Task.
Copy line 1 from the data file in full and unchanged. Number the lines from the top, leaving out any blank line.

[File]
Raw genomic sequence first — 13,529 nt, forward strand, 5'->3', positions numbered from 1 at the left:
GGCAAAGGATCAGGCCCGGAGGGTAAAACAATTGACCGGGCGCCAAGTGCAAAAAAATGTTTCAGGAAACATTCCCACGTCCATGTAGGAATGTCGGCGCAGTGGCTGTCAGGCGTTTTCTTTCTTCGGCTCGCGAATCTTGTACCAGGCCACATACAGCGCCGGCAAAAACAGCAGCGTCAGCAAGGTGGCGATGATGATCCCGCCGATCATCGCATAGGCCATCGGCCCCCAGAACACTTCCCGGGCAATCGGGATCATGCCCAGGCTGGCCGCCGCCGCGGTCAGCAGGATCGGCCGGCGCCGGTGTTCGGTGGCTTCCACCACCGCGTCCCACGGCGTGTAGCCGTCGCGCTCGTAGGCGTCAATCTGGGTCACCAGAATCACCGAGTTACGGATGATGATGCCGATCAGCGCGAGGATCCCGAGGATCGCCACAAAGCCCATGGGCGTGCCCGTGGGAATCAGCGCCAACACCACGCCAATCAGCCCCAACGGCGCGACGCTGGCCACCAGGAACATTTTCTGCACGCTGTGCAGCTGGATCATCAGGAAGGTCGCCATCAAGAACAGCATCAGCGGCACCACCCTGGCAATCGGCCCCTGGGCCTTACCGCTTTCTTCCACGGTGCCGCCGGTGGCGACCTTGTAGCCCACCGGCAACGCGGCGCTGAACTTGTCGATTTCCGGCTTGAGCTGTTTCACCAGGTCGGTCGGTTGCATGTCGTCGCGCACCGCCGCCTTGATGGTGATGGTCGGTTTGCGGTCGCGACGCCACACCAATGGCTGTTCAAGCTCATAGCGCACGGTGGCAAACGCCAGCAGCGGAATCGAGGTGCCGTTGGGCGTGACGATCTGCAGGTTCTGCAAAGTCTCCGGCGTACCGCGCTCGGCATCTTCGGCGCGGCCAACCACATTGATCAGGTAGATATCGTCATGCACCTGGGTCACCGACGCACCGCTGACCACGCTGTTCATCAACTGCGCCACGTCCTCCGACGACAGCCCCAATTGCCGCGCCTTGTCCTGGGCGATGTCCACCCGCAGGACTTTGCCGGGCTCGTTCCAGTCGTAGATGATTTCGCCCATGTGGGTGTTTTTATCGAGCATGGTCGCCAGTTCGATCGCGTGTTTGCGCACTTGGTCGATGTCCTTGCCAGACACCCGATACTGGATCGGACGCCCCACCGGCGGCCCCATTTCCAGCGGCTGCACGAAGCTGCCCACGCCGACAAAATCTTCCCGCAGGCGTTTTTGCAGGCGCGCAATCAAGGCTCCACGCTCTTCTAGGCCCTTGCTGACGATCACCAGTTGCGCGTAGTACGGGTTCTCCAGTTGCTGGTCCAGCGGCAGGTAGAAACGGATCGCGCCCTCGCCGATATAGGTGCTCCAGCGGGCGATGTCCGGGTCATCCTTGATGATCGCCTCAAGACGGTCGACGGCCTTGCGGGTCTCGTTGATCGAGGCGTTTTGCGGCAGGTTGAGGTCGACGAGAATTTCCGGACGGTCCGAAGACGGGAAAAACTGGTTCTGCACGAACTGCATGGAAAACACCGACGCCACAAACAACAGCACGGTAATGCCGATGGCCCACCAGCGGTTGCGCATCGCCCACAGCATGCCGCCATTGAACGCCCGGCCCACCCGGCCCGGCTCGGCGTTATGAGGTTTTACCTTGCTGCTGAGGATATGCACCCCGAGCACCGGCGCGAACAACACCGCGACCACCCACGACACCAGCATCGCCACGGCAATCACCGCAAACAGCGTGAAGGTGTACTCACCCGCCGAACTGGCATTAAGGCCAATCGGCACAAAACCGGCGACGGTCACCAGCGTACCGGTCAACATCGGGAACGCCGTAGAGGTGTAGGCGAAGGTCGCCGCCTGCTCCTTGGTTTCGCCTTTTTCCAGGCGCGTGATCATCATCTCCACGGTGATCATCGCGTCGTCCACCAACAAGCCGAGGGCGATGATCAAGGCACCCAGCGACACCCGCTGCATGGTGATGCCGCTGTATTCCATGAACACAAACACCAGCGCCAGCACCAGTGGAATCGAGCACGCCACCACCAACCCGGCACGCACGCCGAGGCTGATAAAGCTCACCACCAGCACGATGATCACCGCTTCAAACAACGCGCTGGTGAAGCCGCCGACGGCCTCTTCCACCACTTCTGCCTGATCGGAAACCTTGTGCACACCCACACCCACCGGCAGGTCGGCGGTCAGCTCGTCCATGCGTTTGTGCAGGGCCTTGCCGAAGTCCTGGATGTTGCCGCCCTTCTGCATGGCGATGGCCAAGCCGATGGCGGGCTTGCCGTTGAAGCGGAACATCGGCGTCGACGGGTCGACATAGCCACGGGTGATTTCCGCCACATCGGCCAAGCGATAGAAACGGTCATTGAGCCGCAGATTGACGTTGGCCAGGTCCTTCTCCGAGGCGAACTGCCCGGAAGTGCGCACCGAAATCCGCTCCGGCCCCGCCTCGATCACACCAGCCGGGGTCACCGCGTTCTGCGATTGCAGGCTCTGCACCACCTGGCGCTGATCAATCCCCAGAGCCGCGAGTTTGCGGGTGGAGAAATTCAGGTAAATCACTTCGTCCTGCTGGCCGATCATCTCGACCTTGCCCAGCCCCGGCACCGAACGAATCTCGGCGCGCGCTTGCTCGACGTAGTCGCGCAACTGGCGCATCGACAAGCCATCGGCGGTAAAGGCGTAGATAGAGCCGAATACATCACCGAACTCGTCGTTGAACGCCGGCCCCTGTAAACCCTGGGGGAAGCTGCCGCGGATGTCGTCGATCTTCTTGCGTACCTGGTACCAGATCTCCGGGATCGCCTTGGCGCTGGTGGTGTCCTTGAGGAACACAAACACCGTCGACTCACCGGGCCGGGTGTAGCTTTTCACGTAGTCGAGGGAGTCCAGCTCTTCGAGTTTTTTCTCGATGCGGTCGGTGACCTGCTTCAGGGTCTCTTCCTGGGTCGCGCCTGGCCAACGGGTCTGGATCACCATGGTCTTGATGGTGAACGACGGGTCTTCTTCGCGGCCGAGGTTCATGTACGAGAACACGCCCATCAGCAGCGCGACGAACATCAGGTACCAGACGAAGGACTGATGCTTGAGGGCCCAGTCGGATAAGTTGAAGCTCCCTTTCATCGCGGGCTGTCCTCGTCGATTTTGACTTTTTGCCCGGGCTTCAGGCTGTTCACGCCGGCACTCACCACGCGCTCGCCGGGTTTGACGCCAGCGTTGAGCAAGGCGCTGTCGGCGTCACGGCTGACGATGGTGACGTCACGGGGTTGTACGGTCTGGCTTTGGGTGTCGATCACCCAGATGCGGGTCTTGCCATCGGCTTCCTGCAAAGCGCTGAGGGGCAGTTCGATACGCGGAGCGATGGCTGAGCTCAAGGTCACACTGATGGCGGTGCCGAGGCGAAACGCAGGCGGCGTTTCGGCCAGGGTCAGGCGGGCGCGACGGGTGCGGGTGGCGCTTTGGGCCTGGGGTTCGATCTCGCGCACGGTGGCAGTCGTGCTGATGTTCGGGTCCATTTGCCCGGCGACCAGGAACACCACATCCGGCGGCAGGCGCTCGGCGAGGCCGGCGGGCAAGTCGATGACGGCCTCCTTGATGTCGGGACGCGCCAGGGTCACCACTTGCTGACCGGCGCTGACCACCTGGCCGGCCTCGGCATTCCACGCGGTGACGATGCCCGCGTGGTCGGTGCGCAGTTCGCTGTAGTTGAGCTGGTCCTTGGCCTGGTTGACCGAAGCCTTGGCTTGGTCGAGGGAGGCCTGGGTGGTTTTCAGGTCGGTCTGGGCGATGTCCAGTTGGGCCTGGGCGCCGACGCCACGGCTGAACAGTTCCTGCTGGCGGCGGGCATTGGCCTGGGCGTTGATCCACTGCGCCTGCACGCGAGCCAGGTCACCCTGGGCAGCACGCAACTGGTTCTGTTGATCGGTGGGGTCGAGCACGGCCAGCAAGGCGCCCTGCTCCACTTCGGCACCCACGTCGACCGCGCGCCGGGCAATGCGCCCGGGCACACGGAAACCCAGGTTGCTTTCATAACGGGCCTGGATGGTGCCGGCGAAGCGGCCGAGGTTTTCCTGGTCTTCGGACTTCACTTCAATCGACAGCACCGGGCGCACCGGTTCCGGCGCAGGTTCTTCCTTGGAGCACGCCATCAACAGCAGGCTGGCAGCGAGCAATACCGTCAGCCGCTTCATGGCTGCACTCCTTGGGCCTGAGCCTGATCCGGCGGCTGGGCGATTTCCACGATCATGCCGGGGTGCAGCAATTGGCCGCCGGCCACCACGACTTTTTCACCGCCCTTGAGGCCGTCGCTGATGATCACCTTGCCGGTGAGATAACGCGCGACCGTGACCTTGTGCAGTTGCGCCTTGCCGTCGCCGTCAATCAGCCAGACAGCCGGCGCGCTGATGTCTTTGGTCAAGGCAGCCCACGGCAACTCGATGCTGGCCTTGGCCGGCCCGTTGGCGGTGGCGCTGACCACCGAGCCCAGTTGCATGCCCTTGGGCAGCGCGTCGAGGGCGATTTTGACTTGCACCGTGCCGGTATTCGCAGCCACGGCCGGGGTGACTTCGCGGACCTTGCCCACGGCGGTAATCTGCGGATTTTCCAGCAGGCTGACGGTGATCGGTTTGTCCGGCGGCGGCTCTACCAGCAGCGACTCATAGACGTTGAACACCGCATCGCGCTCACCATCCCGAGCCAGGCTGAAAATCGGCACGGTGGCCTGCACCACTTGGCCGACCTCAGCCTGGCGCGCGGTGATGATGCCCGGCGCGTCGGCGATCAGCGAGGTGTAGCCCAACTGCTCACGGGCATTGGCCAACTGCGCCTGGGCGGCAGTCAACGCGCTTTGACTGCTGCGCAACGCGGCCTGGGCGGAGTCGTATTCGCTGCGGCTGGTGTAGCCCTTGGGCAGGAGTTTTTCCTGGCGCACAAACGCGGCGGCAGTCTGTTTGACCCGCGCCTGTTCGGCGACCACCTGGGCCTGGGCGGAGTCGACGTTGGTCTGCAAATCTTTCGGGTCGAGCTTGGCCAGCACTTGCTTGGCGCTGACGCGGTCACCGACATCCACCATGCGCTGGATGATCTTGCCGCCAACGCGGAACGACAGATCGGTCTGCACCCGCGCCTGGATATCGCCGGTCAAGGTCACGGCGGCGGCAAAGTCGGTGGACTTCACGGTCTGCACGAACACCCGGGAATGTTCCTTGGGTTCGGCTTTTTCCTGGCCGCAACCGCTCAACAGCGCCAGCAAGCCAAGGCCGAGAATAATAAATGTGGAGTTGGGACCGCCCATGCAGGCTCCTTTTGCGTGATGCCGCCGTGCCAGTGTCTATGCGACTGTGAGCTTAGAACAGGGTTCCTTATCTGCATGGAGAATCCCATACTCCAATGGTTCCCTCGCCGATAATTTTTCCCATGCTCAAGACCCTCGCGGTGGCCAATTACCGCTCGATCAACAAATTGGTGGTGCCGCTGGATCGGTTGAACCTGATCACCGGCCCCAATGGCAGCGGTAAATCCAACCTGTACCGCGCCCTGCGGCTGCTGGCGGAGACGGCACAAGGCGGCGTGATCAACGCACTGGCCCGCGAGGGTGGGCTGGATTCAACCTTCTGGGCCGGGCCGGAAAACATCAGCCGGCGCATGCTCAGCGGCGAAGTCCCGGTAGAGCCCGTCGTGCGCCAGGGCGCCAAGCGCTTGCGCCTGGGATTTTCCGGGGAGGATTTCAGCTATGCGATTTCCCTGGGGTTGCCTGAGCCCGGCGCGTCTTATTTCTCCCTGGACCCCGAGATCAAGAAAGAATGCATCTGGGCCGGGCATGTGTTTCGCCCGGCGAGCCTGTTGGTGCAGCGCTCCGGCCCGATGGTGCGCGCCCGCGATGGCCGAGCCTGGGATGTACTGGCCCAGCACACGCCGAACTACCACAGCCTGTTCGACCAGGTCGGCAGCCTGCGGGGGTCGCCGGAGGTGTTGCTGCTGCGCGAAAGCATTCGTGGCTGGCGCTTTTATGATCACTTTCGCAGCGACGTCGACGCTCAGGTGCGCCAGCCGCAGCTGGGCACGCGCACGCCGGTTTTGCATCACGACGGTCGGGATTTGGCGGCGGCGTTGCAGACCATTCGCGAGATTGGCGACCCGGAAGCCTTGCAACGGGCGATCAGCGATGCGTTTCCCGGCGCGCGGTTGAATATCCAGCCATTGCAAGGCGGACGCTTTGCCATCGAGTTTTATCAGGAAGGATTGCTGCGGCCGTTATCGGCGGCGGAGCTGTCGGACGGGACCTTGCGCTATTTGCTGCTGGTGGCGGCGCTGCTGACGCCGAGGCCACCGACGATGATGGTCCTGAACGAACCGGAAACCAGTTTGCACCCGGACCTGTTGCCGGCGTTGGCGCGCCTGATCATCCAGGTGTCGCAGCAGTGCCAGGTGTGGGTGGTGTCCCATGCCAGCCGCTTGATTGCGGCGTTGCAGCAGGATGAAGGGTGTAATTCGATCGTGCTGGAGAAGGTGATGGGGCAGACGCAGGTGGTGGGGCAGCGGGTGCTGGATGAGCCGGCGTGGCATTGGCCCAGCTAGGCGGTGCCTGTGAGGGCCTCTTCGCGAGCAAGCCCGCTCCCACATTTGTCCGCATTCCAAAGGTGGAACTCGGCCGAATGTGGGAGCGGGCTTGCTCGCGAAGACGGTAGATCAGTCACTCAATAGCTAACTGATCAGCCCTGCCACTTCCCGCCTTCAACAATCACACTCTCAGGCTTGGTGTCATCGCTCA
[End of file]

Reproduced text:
Raw genomic sequence first — 13,529 nt, forward strand, 5'->3', positions numbered from 1 at the left: